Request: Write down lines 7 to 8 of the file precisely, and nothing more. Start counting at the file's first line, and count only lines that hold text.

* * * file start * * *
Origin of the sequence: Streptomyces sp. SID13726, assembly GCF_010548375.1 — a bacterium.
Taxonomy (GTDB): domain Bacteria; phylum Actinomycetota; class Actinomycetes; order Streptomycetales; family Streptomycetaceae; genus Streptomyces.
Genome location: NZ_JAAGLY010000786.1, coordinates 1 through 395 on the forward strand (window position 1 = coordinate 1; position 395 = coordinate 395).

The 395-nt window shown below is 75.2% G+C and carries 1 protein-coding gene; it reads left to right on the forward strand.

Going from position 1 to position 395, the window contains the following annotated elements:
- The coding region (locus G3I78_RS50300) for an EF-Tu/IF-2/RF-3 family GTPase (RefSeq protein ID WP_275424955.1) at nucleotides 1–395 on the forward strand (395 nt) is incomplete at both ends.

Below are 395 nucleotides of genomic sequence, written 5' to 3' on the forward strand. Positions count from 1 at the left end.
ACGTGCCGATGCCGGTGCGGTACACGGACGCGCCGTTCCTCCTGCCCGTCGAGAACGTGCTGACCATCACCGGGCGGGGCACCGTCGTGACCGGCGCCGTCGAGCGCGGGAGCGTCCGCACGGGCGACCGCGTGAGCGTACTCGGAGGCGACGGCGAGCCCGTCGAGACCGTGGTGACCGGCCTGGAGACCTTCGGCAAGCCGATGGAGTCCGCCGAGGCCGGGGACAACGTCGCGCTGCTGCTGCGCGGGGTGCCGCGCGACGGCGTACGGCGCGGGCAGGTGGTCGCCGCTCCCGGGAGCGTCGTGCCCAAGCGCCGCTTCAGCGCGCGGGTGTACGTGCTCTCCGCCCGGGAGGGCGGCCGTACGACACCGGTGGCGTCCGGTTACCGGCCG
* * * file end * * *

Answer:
Below are 395 nucleotides of genomic sequence, written 5' to 3' on the forward strand. Positions count from 1 at the left end.
ACGTGCCGATGCCGGTGCGGTACACGGACGCGCCGTTCCTCCTGCCCGTCGAGAACGTGCTGACCATCACCGGGCGGGGCACCGTCGTGACCGGCGCCGTCGAGCGCGGGAGCGTCCGCACGGGCGACCGCGTGAGCGTACTCGGAGGCGACGGCGAGCCCGTCGAGACCGTGGTGACCGGCCTGGAGACCTTCGGCAAGCCGATGGAGTCCGCCGAGGCCGGGGACAACGTCGCGCTGCTGCTGCGCGGGGTGCCGCGCGACGGCGTACGGCGCGGGCAGGTGGTCGCCGCTCCCGGGAGCGTCGTGCCCAAGCGCCGCTTCAGCGCGCGGGTGTACGTGCTCTCCGCCCGGGAGGGCGGCCGTACGACACCGGTGGCGTCCGGTTACCGGCCG